Busath has taken thousands of wedding and family portraits, as well as those of "the movers and shakers." The "Honors in the Arts" was a "big thing" for him, and one that happened quite serendipitously. He had joined the Chamber of Commerce and was asked to serve on the arts committee. Just before a meeting when they were supposed to come with ideas for projects, Busath had taken a portrait of Mormon Tabernacle Choir conductor and former classmate Jerold Ottley. "I decided to take that to show the committee; and Pat Davis, who was there from the Promised Valley Playhouse, thought we should do a whole series featuring local artists. So that's how that came about."
Over the years, Busath has acquired most of the professional degrees available in photography, including Professional Photographer of America Master of Photography, Photographic Craftsman, Certified Professional, Excellence in Imaging. Some of his prints are also in the permanent collection of the Photographic Arts and Sciences Hall of Fame. He is one of six photographers worldwide to have earned the fellowship degrees of both the American Society of Photographers and the British Institute of Photography.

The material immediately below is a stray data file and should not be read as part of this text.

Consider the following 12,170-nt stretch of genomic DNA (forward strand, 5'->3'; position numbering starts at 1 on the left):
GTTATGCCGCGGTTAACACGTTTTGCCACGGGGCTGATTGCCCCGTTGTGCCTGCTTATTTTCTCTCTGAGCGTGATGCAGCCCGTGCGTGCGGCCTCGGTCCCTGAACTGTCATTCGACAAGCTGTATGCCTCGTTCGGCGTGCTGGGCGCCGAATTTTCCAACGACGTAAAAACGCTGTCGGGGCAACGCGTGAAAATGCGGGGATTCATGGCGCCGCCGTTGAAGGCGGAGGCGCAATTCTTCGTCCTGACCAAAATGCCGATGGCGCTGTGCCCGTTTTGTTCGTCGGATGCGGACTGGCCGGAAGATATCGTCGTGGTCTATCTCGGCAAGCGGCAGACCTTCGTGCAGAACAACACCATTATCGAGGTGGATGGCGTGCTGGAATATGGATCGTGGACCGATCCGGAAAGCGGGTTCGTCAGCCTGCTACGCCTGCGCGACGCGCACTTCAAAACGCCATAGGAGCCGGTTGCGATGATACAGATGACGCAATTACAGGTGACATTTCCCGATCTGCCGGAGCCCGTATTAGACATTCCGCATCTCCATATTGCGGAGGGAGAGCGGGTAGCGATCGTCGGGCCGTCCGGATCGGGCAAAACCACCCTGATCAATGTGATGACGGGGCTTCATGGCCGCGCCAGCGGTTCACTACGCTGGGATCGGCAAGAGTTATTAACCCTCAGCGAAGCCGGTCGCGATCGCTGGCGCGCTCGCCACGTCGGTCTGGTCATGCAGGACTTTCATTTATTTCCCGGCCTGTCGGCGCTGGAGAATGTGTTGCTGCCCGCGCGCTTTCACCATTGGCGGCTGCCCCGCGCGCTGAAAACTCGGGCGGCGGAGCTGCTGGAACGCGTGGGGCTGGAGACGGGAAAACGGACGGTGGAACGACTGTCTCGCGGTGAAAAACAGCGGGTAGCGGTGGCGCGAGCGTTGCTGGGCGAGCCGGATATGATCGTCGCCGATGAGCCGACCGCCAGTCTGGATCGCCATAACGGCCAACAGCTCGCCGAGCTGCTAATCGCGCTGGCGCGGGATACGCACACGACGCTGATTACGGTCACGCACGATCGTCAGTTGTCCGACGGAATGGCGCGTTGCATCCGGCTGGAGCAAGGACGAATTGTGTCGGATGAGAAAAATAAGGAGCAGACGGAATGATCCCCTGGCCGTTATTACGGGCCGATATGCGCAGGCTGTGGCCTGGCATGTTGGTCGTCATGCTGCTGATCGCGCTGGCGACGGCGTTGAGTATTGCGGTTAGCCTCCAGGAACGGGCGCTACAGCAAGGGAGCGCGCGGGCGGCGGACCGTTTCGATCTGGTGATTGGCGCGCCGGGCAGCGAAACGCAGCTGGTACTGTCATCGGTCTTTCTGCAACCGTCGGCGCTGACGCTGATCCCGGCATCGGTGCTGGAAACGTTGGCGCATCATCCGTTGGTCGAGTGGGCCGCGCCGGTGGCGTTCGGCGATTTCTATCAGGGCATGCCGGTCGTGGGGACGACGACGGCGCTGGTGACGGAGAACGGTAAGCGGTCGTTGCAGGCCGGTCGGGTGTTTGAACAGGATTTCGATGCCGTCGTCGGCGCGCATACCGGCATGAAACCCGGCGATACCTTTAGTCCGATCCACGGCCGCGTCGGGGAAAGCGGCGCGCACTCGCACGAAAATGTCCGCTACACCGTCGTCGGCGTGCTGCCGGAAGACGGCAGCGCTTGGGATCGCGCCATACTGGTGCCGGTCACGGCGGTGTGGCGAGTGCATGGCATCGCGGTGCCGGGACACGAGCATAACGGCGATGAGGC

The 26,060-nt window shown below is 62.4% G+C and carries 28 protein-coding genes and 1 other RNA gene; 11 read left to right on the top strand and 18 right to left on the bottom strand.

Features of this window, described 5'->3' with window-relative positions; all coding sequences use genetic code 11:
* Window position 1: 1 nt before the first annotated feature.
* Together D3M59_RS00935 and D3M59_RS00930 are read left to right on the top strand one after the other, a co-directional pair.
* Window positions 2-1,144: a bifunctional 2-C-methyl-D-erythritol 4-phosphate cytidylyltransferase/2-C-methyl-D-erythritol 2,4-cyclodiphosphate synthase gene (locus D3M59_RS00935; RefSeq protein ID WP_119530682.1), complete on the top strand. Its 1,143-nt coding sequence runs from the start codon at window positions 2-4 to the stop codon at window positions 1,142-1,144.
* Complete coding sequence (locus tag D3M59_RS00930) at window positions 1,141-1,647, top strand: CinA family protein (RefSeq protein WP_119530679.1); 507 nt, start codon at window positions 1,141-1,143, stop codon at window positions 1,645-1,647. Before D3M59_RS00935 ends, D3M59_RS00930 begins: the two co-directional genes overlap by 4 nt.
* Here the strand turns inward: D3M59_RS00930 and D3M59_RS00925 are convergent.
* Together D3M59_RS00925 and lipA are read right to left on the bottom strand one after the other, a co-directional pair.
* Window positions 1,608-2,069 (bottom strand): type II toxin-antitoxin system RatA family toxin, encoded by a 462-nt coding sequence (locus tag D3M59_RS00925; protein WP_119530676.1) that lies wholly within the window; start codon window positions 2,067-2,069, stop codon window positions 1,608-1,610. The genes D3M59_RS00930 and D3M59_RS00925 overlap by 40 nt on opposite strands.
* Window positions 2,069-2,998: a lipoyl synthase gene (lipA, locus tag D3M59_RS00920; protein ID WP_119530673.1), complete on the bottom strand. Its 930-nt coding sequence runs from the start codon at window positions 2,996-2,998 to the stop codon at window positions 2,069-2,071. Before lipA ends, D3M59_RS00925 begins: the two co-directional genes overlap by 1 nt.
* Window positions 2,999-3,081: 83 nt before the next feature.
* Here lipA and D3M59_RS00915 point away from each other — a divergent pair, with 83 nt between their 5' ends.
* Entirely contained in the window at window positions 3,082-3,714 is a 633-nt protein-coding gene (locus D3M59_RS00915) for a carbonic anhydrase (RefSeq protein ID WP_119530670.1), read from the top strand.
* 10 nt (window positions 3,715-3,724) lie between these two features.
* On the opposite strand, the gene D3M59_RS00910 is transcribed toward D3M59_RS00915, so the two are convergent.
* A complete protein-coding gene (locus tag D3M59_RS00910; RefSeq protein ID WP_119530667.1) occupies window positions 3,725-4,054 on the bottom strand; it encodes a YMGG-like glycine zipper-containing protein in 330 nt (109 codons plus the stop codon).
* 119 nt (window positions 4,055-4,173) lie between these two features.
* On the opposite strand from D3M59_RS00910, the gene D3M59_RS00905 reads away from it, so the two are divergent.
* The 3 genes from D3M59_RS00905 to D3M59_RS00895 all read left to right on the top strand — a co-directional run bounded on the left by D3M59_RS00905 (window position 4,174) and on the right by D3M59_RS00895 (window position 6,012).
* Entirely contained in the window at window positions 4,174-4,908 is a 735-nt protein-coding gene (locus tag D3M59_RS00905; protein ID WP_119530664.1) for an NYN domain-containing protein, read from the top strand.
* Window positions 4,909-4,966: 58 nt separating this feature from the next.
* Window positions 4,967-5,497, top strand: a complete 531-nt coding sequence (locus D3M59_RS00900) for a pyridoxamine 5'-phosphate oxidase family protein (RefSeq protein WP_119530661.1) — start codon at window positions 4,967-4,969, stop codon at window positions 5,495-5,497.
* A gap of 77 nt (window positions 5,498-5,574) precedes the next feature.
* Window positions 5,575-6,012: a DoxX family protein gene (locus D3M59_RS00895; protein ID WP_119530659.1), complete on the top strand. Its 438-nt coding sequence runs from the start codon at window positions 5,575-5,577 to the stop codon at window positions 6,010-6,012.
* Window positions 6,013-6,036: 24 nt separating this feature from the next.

In the early years, he took 12 shots to a roll of film. "But I actually liked having to stop and change film, especially when taking group shots," he says. "They would relax, and I could see their natural body movements and then try to incorporate them into the next shots."
His advice for anyone who is having a portrait shot is, "you do better to turn it over to the artist. You can't see through his lens."